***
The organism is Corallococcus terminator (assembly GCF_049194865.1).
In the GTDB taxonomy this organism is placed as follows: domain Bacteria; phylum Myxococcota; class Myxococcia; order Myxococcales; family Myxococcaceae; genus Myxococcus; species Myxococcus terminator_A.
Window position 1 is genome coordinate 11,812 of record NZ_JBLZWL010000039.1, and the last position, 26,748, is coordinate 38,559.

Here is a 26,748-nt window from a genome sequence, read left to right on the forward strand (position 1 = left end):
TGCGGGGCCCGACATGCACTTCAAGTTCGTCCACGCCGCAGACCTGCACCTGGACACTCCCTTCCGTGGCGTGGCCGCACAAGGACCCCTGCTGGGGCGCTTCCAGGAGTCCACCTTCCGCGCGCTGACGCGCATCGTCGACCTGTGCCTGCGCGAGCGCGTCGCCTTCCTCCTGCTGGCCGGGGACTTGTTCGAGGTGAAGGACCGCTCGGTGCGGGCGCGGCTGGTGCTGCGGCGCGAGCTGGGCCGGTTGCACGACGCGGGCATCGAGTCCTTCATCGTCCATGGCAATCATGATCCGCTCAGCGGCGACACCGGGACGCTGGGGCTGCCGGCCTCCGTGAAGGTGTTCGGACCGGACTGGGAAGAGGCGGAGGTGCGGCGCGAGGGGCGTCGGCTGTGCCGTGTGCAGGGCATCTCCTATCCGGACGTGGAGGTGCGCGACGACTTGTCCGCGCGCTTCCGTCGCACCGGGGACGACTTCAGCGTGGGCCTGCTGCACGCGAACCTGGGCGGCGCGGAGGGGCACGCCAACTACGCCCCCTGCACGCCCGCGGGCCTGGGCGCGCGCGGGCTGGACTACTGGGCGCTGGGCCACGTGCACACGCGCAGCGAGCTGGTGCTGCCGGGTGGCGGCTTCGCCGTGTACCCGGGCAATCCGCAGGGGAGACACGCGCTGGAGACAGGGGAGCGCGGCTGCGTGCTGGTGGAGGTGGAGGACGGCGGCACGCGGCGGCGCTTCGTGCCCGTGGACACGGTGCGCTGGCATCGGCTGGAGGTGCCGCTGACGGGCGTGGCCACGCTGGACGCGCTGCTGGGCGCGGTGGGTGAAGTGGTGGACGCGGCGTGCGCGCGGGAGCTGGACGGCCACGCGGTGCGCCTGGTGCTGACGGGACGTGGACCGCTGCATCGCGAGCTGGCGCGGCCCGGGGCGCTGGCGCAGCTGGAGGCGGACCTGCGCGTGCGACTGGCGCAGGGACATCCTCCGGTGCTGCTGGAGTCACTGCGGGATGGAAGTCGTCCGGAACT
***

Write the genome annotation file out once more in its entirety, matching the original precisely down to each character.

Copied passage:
The organism is Corallococcus terminator (assembly GCF_049194865.1).
In the GTDB taxonomy this organism is placed as follows: domain Bacteria; phylum Myxococcota; class Myxococcia; order Myxococcales; family Myxococcaceae; genus Myxococcus; species Myxococcus terminator_A.
Window position 1 is genome coordinate 11,812 of record NZ_JBLZWL010000039.1, and the last position, 26,748, is coordinate 38,559.

Here is a 26,748-nt window from a genome sequence, read left to right on the forward strand (position 1 = left end):
TGCGGGGCCCGACATGCACTTCAAGTTCGTCCACGCCGCAGACCTGCACCTGGACACTCCCTTCCGTGGCGTGGCCGCACAAGGACCCCTGCTGGGGCGCTTCCAGGAGTCCACCTTCCGCGCGCTGACGCGCATCGTCGACCTGTGCCTGCGCGAGCGCGTCGCCTTCCTCCTGCTGGCCGGGGACTTGTTCGAGGTGAAGGACCGCTCGGTGCGGGCGCGGCTGGTGCTGCGGCGCGAGCTGGGCCGGTTGCACGACGCGGGCATCGAGTCCTTCATCGTCCATGGCAATCATGATCCGCTCAGCGGCGACACCGGGACGCTGGGGCTGCCGGCCTCCGTGAAGGTGTTCGGACCGGACTGGGAAGAGGCGGAGGTGCGGCGCGAGGGGCGTCGGCTGTGCCGTGTGCAGGGCATCTCCTATCCGGACGTGGAGGTGCGCGACGACTTGTCCGCGCGCTTCCGTCGCACCGGGGACGACTTCAGCGTGGGCCTGCTGCACGCGAACCTGGGCGGCGCGGAGGGGCACGCCAACTACGCCCCCTGCACGCCCGCGGGCCTGGGCGCGCGCGGGCTGGACTACTGGGCGCTGGGCCACGTGCACACGCGCAGCGAGCTGGTGCTGCCGGGTGGCGGCTTCGCCGTGTACCCGGGCAATCCGCAGGGGAGACACGCGCTGGAGACAGGGGAGCGCGGCTGCGTGCTGGTGGAGGTGGAGGACGGCGGCACGCGGCGGCGCTTCGTGCCCGTGGACACGGTGCGCTGGCATCGGCTGGAGGTGCCGCTGACGGGCGTGGCCACGCTGGACGCGCTGCTGGGCGCGGTGGGTGAAGTGGTGGACGCGGCGTGCGCGCGGGAGCTGGACGGCCACGCGGTGCGCCTGGTGCTGACGGGACGTGGACCGCTGCATCGCGAGCTGGCGCGGCCCGGGGCGCTGGCGCAGCTGGAGGCGGACCTGCGCGTGCGACTGGCGCAGGGACATCCTCCGGTGCTGCTGGAGTCACTGCGGGATGGAAGTCGTCCGGAACT